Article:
Picture the scene as it appeared to the helicopters thundering overhead: the amorphous black mass driving before it the white quadrilateral of the bed—like a Malevich painting, White Square on a Black Block. Ascending higher, the pilots could make out what awaited us a few blocks away: a lattice of metal fences and concrete barriers defended by 28,000 security personnel. It wasn’t the red-hatted fools we had to fear, but the full might of the state. Squads of National Guardsmen clustered around military vehicles at every intersection; fleets of mobile riot police circling on bicycles and motorcycles; vans packed full of armored officers fidgeting impatiently with pepper spray dispensers and bundles of zip ties. All the mercenaries within a thousand miles become a part of the hostile physical architecture of the capitol, become hostility itself.

Freeze the frame, here, as the march arrives at Franklin Square and the police move into action, rushing to flank us on their bicycles, to chase us with their zip ties, to shoot their less-lethal munitions at us. At the front of the march, the two of us lie in the bed, sunk in unconsciousness, limbs and hair intertwined, jolted by the motion of the wheels over the uneven pavement, our limp bodies without the dubious armor of sweatshirts or bandannas, beneath a hovering hailstorm of projectiles—percussion grenades and rubber bullets and tear gas canisters and frozen arcs of pepper spray. Our frail flesh on the chopping block of the state.

A hush falls. The police, the black bloc, the Trump supporters in their stupid red hats, the screwballs at Franklin Square demanding the legalization of marijuana, the photographers and spectators and passersby—all of them remain motionless. Only our friends continue forward, picking up speed, sneakers flying across the pavement as they charge the fortified lines of police, driving the bed like a battering ram before them. Finally, shoving the headboard in unison, they launch us into the void, remaining frozen in place behind us.

The police lines open before us like the Red Sea and we sail right through. Not on account of Molotov cocktails, pepper spray, flares, bats, bricks, rocks, glass, nails, padlocks, slingshots, or brass knuckles, mind you, not because of the polls or stolen toes—it’s very important that you understand this—but because of the dreaming.

On the other side of the columns of Kevlar and polycarbonate, we continue hurtling down the street, zigzagging between the roadblocks, through metal-fenced checkpoints, past detachments of callow Guardsmen and handfuls of stupefied bikers and gauntlets of snappily dressed pundits crowing in victory or wringing their hands. Our bed coasts by regiments of porta-potties standing at attention, marshaled to hold the excrement of a hundred thousand patriots—through the half-filled stands where bootlickers fresh from Rust Belt exurbs crowd together, mouths agape in a monosyllable—and we roll to a halt in the center of the parade route, blocking the way to the motorcade and the future.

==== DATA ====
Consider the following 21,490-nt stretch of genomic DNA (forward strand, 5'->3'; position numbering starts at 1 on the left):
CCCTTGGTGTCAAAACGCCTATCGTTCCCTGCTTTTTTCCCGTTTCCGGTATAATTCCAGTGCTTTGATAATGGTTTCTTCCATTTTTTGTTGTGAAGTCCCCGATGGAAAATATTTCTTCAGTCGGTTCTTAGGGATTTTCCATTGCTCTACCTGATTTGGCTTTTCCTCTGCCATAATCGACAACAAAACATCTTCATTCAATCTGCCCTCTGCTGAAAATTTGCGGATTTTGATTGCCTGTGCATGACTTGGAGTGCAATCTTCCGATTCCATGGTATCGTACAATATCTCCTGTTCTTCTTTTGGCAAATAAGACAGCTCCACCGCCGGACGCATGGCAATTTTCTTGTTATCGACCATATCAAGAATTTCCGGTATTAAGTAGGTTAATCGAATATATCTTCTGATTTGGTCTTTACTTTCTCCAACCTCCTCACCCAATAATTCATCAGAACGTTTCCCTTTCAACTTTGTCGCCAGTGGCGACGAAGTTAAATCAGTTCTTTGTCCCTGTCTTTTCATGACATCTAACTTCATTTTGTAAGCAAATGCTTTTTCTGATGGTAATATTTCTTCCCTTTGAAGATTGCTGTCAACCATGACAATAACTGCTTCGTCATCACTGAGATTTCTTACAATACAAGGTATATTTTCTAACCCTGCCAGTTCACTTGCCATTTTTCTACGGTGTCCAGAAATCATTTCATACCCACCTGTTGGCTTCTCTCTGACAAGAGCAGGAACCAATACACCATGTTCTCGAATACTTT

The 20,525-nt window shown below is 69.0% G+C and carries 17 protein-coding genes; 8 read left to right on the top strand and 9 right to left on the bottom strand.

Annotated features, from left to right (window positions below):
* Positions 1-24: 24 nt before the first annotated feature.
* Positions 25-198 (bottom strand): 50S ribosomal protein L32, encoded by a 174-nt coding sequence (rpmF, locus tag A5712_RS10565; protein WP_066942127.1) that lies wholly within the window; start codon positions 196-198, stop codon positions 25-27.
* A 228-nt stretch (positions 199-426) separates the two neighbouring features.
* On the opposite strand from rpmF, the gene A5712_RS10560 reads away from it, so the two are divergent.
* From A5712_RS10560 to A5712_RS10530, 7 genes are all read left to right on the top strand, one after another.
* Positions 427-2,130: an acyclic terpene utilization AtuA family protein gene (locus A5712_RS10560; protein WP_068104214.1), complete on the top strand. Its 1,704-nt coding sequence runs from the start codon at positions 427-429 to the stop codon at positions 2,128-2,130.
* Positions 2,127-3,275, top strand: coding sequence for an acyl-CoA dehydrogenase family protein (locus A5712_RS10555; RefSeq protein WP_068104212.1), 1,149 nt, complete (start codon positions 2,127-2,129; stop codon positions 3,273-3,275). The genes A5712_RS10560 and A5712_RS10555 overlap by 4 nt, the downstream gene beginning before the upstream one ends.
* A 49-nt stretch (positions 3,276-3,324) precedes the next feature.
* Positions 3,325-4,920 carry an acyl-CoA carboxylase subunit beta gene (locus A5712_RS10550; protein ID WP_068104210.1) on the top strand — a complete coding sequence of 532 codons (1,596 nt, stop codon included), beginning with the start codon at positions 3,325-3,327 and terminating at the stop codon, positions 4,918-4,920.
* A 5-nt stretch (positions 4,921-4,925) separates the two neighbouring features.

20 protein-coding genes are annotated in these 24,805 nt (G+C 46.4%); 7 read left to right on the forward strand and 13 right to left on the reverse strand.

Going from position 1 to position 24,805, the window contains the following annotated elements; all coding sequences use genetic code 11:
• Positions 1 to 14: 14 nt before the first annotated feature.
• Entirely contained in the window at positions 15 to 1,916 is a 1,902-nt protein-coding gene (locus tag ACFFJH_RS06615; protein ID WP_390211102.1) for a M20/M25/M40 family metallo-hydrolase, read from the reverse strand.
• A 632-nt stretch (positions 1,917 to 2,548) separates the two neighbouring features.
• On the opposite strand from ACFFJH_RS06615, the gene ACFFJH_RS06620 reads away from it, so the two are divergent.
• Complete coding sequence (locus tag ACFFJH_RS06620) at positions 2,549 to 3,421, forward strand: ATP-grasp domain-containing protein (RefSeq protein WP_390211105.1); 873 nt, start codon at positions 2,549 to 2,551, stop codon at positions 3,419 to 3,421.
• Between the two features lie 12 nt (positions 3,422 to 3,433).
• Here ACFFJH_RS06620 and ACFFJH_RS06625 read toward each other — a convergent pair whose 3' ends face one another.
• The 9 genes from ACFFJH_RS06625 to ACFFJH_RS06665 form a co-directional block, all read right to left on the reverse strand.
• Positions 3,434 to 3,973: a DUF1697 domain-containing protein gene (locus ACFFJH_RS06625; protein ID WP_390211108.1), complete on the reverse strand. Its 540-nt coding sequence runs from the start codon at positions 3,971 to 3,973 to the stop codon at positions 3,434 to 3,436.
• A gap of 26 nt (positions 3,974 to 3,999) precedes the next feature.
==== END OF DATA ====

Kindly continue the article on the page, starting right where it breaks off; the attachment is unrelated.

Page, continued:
The sudden stop shocks us awake. Starting from unconsciousness, we find ourselves in a petrified city.

Blinking, we take it all in: the bleachers dotted with imbeciles—the armored cars—the secret service agents caught midstride, their faces fixed as glowering masks. Behind them, a brass band blows soundlessly, cheeks bulging, sustaining a single inaudible note.

We rub our eyes in unison. But when we open them again, nothing has changed. Pushing back the bedclothes, we swing our legs over the sides of the bed and step from our brocaded barricade onto Pennsylvania Avenue. The air is absolutely still.

Moving in slow motion through this frozen phantasmagoria as if passing through a photograph, a flaming limousine appears trailing a column of smoke like a bridal train. The smoke extends a hundred feet in the air, blotting out the flags, darkening the asphalt, casting its shadow over the uniformed soldiers on parade. The windows of the limousine are smashed out so we can see that there is no one at the wheel. It pulls to a halt before us.

Should we get in? But what address would we give? Where would we like to go?

A mile north of the parade route, life continues as normal. Drivers enter their credit cards into parking meters; cashiers at kiosks dispense cigarettes and chocolate-covered monoglycerides beside panhandlers; waitresses and system administrators toil to placate creditors and absentee landlords. Carpenters refurbish drab box houses in someone else’s suburbs as amateur pundits tweet about someone else’s political party. All sleepwalkers in someone else’s dream, captives in never-never land.

This scene, not the White House, is truly the center of the nightmare, whence come all the other horrors. The police are not needed here—not in such numbers, anyway. The absence of an alternative does their work.

The dreamlessness itself is the police. It is what imposes the nightmare.

For the first time, we look at each other, you and I. What is our dream? What will transport us unscathed through the lines of riot police? Where do we want our burning limousine to take us? Where do we want to go?

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Dream alone, it’s just a dream. Dream together, it can be reality.